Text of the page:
Faster is better! Page load time is top of the list when it comes to user experience and mobile pages for most websites are slow to load. An average webpage can take over 15 seconds to load on 4G and let us not talk about 3G speeds. This is why AMP pages are catching attention of web masters the world over.

What is AMP

Accelerated Mobile Pages is an open source coding standard launched by Google in 2016. This framework is used to create mobile pages that are faster to load. Most conventional mobile pages use the same elements as available on their desktop versions, making it much slower to load on the mobile. Truth to tell, most of the elements on the website need not be on the mobile. Paring down to what is essential for user experience is what AMP Pages do.

While it was developed to make user experience better on the mobile, it can work also on desktop. AMP for WordPress was introduced in 2018 with an official WordPress plugin making it support a fully integrated AMP publishing framework.

Here is how AMP works for speed

AMP pages are faster, even a paring down of 1 second can make a big difference to SERP and user behaviour. AMP basically puts speed and readability as the first priority and might not suit pages that require a number of CTA. In short, it is a pared down version of your existing page and it does this through a 3-step configuration

1.Html: AMP pages use a streamlined version of CSS and a stripped-down version of HTML code with tags specially created for AMP
2.JS: It eliminates unnecessary rendering and you must use the AMP Javascript library that ensures images will lazy load.
3.CDN: Google AMP cache is an optimized content delivery network that fcaches the document, JS and images in the same location, making them fast to load.

When to use AMP pages

According to statistics, 53% of users will leave a page if it takes more than 3 seconds to load. In fact, Amazon numbers show that it loses $1.2 billion for every 1/10 second increase in page load speed over the 3 second mark. So, there you have it, if you want to increase revenue from your web pages then page speed is important and if your main pages are not fast enough then move them to AMP.

In India, Myntra the fashion ecommerce biggie has used AMP pages to their advantage. All main pages where traffic lands are in AMP. With this implementation, they saw the page load time reduce by 65% and consequently a 40% reduction of users leaving the page. The net result was a much better ROI on their ad spends.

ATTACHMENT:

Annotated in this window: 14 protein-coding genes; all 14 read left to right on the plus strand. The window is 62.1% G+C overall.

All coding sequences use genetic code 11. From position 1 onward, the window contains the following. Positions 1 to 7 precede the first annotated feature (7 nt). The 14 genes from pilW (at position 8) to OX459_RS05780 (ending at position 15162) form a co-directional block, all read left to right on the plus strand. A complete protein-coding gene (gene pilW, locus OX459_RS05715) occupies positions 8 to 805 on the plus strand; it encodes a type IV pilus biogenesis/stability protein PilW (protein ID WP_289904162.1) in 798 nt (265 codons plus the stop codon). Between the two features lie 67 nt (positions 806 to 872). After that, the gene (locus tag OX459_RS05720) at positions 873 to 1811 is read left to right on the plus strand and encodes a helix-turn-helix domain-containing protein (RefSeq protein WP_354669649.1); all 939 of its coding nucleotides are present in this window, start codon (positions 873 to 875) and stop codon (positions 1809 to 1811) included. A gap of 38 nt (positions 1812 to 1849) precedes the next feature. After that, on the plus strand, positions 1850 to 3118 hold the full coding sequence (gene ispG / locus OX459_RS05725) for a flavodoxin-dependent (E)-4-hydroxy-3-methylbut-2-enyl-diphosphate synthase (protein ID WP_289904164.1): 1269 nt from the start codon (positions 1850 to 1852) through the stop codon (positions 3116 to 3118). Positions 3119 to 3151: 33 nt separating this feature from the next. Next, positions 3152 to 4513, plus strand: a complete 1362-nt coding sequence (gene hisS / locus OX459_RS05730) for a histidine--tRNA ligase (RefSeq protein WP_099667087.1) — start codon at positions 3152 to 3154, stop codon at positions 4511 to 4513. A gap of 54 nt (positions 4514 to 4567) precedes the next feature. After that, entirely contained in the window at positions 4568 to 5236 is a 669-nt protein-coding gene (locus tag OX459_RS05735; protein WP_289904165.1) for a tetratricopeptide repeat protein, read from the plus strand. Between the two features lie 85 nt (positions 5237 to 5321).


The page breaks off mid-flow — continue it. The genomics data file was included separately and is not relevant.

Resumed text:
Content sites like blogging and news sites are early adopters of AMP pages. Other industry verticals have been slower to use AMP websites. One of the main reasons is that a pared down webpage may affect first impressions. This is an assumption because high bounce rates anyways impact a user’s first impressions.

Sites can load their product pages through AMP for fast user consumption. This is what EBAY, Amazon and Myntra do. Dynamic pricing and personalized lists and product availability are possible through AMP-lists. However, there are limitations to what AMP pages can do. For example, there is no Check-out Mark up in AMP though Schema Mark up is available. SO, checkout for selected products will direct users to an existing non-AMP page and then on to payments.

Drawbacks of AMP

For all the pros, there are also some cons and businesses need to be aware of these. The biggest disadvantage is to branding as the URLs are google based. When you are reading a CNN news article, you are reassured by see the publisher name in the URL. AMP page URLs blur this to an extent.
The biggest change is that there are now 3 URLs associated with the AMP document

Business AMP document URL: http://www.example.com/amp/doc.html

When served through Google cache: https://www-example-com.cdn.ampproject.org/c/www.example.com/amp/doc.html

What the user sees on the Google Search Result: https://www.google.com/amp/www.example.com/amp.doc.html

The same content with 3 different URLs can be confusing but there is sense to this apparent madness. The AMP pages speed is due to the fact that there is a caching and pre-rendering of these pages. And hence the need for this URL transformation.

Moving over some of a website’s content to AMP will give your users a faster and more enjoyable user experience. But not all AMP pages might give the results that are expected. This often is because either there is a gap in AMP implementation or the pages distributed through AMP might not be best suited. Talk to iTech today to know more about how AMP pages can fit your scheme of business.